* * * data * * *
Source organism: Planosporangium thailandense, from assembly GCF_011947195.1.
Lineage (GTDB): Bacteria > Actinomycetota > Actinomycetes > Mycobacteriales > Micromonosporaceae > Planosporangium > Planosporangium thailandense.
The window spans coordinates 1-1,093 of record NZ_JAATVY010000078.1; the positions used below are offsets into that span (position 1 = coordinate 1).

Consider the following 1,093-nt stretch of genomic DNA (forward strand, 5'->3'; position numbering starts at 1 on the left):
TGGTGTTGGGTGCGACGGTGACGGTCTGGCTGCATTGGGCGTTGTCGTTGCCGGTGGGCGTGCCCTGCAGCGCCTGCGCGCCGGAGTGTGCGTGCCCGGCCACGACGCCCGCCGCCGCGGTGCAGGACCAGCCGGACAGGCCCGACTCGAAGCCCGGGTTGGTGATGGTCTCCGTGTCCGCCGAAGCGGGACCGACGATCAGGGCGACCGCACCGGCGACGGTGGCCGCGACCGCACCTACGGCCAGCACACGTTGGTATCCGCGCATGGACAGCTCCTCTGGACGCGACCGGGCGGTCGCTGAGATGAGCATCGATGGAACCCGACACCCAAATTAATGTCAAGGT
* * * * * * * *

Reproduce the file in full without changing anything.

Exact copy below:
Source organism: Planosporangium thailandense, from assembly GCF_011947195.1.
Lineage (GTDB): Bacteria > Actinomycetota > Actinomycetes > Mycobacteriales > Micromonosporaceae > Planosporangium > Planosporangium thailandense.
The window spans coordinates 1-1,093 of record NZ_JAATVY010000078.1; the positions used below are offsets into that span (position 1 = coordinate 1).

Consider the following 1,093-nt stretch of genomic DNA (forward strand, 5'->3'; position numbering starts at 1 on the left):
TGGTGTTGGGTGCGACGGTGACGGTCTGGCTGCATTGGGCGTTGTCGTTGCCGGTGGGCGTGCCCTGCAGCGCCTGCGCGCCGGAGTGTGCGTGCCCGGCCACGACGCCCGCCGCCGCGGTGCAGGACCAGCCGGACAGGCCCGACTCGAAGCCCGGGTTGGTGATGGTCTCCGTGTCCGCCGAAGCGGGACCGACGATCAGGGCGACCGCACCGGCGACGGTGGCCGCGACCGCACCTACGGCCAGCACACGTTGGTATCCGCGCATGGACAGCTCCTCTGGACGCGACCGGGCGGTCGCTGAGATGAGCATCGATGGAACCCGACACCCAAATTAATGTCAAGGT